Rameen Aminzadeh, LaTricea Adams, and Talia Buford discussed the impact of the Flint water crisis on the testing, treatment, and outreach of water systems across the country, including the District, where high levels of lead have been found in several public schools. (Photo by Shantella Y. Sherman)

Troubling levels of lead found in drinking water at several D.C. schools have parents, water officials, and city leaders on high alert. Despite efforts by the Department of General Services to allay fears and work to install proper filtration systems, parents of students at Minor Elementary, Capitol Hill Montessori at Logan in Northeast, and Payne Elementary in Southeast are worried lead exposure may impact their children’s health in the same manner as residents of Flint, Michigan.

According to an April 25 talk hosted by the Environmental Law Society, the Black Law Students Association and the American Constitution Society at the University of D.C.’s David A. Clarke School of Law, parental fears may be justified. More than 3,700 tests were performed with 17 water sources at 12 schools testing positive for extremely high levels of lead, according to the public school system.

“I’m an educator and the impact lead exposure has had on children just in terms of the cognitive issues, is staggering,” said LaTricea Adams, founder of Black Millennials for Flint, a grassroots, social movement to fight environmental injustice. “The schools tested in D.C. showed ridiculously high levels of lead and those places are not only concentrated in Wards 7 and 8, but they are also places with a high number of Black and Latino people. There is . . . apathy among people in power and were it not for the heightened sense of interest in lead contamination caused by Flint, this could be catastrophic.”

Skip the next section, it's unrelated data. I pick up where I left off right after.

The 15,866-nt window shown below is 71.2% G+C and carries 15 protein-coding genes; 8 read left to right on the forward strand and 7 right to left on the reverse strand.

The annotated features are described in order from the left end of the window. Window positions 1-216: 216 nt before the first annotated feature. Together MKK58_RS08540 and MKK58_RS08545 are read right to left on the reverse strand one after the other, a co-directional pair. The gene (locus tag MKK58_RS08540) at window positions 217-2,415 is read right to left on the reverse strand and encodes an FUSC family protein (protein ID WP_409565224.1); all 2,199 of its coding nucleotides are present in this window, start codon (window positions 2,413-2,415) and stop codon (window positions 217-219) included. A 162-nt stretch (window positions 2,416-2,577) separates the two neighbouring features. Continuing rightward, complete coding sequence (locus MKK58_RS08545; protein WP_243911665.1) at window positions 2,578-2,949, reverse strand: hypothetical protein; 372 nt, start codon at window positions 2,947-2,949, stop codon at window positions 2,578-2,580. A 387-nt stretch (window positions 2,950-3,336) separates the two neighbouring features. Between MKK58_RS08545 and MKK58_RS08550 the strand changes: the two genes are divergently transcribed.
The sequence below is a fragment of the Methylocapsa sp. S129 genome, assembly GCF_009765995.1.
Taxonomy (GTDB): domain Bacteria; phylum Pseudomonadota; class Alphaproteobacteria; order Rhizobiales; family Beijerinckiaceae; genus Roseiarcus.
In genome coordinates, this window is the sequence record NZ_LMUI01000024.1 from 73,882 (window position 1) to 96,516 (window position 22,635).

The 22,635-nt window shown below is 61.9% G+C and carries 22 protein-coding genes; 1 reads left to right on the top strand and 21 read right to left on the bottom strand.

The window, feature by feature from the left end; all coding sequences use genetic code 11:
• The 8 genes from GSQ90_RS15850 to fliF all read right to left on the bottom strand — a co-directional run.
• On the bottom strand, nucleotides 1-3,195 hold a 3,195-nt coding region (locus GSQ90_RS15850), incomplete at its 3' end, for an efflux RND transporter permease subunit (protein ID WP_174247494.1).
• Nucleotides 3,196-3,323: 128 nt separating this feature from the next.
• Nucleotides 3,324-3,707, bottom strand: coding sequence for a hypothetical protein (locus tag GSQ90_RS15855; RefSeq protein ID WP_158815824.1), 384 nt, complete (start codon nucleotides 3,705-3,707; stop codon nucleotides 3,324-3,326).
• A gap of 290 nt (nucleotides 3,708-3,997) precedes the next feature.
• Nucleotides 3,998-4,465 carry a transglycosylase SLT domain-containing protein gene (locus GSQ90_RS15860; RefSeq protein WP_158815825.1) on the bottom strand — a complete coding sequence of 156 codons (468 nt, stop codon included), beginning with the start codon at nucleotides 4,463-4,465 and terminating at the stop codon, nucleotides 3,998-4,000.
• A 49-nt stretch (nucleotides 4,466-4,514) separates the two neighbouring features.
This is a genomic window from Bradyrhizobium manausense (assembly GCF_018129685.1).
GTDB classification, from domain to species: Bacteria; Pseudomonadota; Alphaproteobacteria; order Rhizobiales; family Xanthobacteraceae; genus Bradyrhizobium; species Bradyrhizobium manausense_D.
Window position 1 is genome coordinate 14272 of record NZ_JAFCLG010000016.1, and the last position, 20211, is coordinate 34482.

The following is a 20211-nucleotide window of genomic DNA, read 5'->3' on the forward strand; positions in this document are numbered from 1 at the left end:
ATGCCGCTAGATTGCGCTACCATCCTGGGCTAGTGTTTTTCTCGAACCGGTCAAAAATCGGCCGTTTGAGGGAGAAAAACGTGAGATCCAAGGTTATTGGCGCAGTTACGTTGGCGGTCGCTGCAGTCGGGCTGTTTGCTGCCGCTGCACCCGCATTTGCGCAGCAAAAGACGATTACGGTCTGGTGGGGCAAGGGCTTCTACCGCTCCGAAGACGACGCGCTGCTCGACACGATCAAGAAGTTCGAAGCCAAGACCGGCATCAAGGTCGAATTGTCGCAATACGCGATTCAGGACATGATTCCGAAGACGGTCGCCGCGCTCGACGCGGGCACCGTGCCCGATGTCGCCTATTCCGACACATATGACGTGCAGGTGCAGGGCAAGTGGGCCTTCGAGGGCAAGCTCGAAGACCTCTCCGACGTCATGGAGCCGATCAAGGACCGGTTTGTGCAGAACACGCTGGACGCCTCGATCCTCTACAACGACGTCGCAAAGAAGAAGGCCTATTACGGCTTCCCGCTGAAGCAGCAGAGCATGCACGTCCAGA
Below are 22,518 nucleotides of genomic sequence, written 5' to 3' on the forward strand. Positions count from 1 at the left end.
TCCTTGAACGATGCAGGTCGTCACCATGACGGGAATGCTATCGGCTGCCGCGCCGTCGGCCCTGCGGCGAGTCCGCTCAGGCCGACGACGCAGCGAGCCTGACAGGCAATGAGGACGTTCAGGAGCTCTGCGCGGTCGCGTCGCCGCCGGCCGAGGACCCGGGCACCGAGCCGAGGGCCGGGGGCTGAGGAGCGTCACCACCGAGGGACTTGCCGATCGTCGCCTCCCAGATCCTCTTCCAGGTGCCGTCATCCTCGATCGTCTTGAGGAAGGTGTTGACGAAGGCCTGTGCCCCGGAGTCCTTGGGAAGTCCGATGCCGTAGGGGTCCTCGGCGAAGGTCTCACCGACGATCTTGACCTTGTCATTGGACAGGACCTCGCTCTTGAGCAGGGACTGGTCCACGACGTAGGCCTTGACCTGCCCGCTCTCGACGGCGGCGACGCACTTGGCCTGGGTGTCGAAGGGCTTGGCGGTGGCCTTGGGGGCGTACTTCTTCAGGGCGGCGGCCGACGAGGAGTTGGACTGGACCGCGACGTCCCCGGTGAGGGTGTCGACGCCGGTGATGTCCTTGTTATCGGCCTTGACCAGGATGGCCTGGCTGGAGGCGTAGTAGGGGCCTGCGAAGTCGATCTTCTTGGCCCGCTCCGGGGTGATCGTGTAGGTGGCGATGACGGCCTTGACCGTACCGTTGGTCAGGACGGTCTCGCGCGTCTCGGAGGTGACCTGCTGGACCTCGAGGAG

D.C. Public Schools said the general services department and their contractors followed the Environmental Protection Agency’s (EPA) guidelines in determining whether the amount of lead or other substances in drinking water is acceptable.  If unsafe levels are discovered, steps are taken immediately to prevent students and staff from drinking the water and the department establishes a treatment plan to bring the water back to safe levels.  These efforts can include replacing equipment, treating water, or installing filters.

“These are neighborhood schools, which suggests to me that the plumbing in the schools is the same or similar to that in our communities’ libraries, grocery stores, apartment complexes, and restaurants,” Belinda Sharpe, parent of a student at Minor Elementary school, told the AFRO.  “I am pleased that the schools are testing water fountains, but the city’s entire infrastructures should be evaluated so that D.C. doesn’t become the next Flint.”

Rameen Aminzadeh, chief operating officer of the humanitarian non-profit Beats, Rhymes, and Relief, said the institutionalized racism that categorized the Flint water crisis requires more than distributing bottled water and new filtration systems to remedy the long-term effects.

“The long-term effects of lead poisoning is devastating, especially when you consider that the communities impacted are already challenged by the school to prison pipeline and marginalized by disenfranchisement,” said Aminzadeh, who spent more than six weeks in Flint following the original crisis. “Unfortunately the overflow of misinformation and the lack of response from the federal government that had residents boiling water for two years only to learn that boiling lead contaminated water actually increases its intensity is what you want to avoid in D.C.”

Aminzadeh recited a laundry list of chronic diseases and infections caused by lead exposure, including bleeding from their ears, staph infections, and loss of memory, adding that the psychological toll is immeasurable. “Psychologically, the piece that is not being talked about, is the stigma attached to lead exposure,” Aminzadeh said.  “Flint is like a chemical war zone – something seen in Libya or Syria.”